Photo: Aleksei Lazukov (Shutterstock)
What artificial Christmas trees lack in fresh evergreen scent, they make up for with ease of maintenance. Unlike the live versions, faux firs don’t shed, or need to be watered, then disposed of at the end of the holiday season. But that doesn’t mean that they’re completely maintenance-free.
Given that artificial Christmas trees spend a few weeks living with us in our home, and rest of the year tucked away in storage, they do accumulate some dirt and dust, and would benefit from an annual cleaning. Here’s what to do.
How to clean an artificial Christmas treeTo prolong the life of your artificial tree, experts recommend cleaning it before putting it away, and then again when it comes out of storage at the beginning of the holiday season, before you decorate it.
Even if you don’t care about the tree itself, those prickly fake branches are dust magnets, so if anyone in your household has dust mite allergies, it’s a good idea to clean the tree at least before putting it up.
Here, we’ll cover a few different cleaning methods, and you can pick the one that works best for you, based on whether or not your tree is pre-lit, and how dirty it managed to get.
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Basic dry cleaningPre-lit fake Christmas trees are delicate and can’t get wet, so this is really the only safe way to clean them. It’s also the least-involved, so if your tree in’t pre-lit and not that dirty—or you don’t have the time to invest in a more thorough cleaning—this the way to go.
Ideally, you’ll want to do this outside, or in a garage or basement, so the dust and dirt from the tree doesn’t spread around the inside of your home. If that’s not possible, put down an old sheet or tarp to keep the mess at least somewhat contained. If your tree is pre-lit, make sure that it’s unplugged. Throw on a face mask so you don’t inhale the dust, and some goggles wouldn’t hurt either.
Then, starting at the top of the tree, use a soft-bristled brush or dry microfiber cloth to brush or wipe the dirt and dust off each branch, working from the inside of the tree out. It’s also possible to use a handheld vacuum, or a vacuum with a brush attachment—just be gentle if your tree is pre-lit.
Salt and shakeArtificial Christmas trees that aren’t pre-lit—and can be broken down into smaller sections—can be freshened using a bit of salt. Again, this is best done outside, or at least over a sheet or tarp.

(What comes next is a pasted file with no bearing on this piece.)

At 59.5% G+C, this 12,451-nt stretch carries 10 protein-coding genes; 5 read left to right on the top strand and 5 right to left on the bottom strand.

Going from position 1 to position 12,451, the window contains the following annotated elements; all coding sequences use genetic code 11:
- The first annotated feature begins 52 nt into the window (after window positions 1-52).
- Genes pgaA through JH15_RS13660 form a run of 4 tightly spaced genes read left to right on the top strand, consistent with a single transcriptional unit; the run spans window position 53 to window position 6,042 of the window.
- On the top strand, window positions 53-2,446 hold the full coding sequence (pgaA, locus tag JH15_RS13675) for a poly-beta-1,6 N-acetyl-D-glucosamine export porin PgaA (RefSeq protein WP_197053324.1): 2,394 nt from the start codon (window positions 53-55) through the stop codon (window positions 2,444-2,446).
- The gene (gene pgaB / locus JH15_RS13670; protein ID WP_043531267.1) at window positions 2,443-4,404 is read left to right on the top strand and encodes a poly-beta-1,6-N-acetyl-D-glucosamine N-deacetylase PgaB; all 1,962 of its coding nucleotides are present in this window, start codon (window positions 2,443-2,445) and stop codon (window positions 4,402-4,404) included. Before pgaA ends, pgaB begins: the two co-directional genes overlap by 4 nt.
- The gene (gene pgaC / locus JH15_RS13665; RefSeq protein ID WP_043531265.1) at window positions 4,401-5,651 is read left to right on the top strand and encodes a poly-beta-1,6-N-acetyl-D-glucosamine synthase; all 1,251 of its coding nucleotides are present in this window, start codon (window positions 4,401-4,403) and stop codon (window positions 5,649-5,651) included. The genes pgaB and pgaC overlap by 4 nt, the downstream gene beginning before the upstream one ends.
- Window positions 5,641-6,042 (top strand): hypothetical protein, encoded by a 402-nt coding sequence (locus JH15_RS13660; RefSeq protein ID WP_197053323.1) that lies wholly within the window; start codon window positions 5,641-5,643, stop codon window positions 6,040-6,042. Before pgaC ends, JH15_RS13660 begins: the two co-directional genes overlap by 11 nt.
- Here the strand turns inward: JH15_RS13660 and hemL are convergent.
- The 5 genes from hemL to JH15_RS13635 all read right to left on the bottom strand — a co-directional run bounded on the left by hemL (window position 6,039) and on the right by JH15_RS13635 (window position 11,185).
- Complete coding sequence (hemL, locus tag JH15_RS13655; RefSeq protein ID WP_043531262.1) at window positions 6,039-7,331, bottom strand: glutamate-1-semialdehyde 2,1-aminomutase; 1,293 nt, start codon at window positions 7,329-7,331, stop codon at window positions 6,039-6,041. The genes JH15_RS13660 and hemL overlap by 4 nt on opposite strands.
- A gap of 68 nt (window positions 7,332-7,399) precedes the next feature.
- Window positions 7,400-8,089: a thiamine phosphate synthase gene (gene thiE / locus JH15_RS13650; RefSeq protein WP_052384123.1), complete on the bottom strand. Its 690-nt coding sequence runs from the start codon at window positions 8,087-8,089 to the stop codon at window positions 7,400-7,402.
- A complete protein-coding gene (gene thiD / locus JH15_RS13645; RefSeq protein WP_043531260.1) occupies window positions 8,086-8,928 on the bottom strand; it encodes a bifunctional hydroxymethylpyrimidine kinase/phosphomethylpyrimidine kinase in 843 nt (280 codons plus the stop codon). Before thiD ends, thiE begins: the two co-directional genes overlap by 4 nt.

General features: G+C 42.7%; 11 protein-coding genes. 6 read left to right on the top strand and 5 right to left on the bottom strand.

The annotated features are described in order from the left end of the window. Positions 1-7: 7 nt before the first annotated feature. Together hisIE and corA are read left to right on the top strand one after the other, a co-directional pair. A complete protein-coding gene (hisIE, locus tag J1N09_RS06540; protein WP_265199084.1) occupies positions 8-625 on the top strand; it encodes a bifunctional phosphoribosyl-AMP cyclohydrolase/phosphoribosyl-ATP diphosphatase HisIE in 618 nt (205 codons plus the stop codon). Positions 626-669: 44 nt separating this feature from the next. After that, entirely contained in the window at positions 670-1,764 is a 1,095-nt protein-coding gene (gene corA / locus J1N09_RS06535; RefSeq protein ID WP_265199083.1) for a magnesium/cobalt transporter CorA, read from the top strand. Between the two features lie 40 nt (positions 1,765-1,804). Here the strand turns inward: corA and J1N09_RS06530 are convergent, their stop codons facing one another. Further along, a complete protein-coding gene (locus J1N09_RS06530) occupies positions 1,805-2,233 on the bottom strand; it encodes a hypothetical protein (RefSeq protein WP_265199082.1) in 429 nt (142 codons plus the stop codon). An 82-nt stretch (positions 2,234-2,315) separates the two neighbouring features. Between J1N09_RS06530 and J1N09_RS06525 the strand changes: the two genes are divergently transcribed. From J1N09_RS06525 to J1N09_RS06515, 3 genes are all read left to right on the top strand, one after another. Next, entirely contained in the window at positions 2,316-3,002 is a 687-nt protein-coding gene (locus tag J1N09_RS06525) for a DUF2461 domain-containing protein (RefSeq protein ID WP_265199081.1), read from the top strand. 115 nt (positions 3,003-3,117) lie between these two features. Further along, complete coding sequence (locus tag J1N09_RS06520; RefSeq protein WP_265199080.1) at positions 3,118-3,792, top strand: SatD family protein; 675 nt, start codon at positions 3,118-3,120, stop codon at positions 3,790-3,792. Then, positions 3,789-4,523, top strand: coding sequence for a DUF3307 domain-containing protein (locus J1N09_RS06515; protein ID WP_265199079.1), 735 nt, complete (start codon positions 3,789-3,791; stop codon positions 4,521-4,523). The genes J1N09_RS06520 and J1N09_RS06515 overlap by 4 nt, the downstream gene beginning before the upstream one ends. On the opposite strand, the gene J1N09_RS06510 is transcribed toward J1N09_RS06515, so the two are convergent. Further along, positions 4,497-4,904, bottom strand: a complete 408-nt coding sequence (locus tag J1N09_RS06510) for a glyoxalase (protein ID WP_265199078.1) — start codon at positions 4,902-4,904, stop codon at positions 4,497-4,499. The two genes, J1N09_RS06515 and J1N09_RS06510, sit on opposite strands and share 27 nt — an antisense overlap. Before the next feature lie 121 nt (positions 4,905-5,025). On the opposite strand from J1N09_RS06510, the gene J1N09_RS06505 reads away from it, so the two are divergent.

Place the separated sections into a large, heavy-duty trash bag with two cups of Kosher salt, tie the bag, and then give it a good shake for a few minutes. As you’re shaking, the salt will act as a mild abrasive cleaner, ridding the branches of a decent amount of dust and other grime.
Then, remove one section of the tree at a time, and shake it out, ideally outside (or at least over the sheet or tarp). When all the sections are done, assemble the tree, then go over it with a vacuum, using the method described above.
Spray and wipeAgain, this is only an option for trees that aren’t pre-lit, but if yours is still a little grimy—or you have someone in your household with allergies—this is the next step.
First, mix a solution of warm water and a few drops of liquid dish soap in a clean, empty spray bottle. Then, working from the top-down and inside-out, lightly spritz each branch with the solution, and wipe it off with a clean, dry microfiber cloth.
Give it a showerStart by breaking down your not-pre-lit artificial Christmas tree into sections. Take each section, spray it with the soap and water mixture described above, then, using warm water, gently rinse it off in the shower from top to bottom (handheld shower heads are easiest).
If the tree doesn’t come apart, you can take it outside and use a garden hose instead. Either way, leave the tree to drip-dry either in the shower or bathtub, or outside. Allow it to air dry completely before you start decorating it—especially if you’re putting on lights.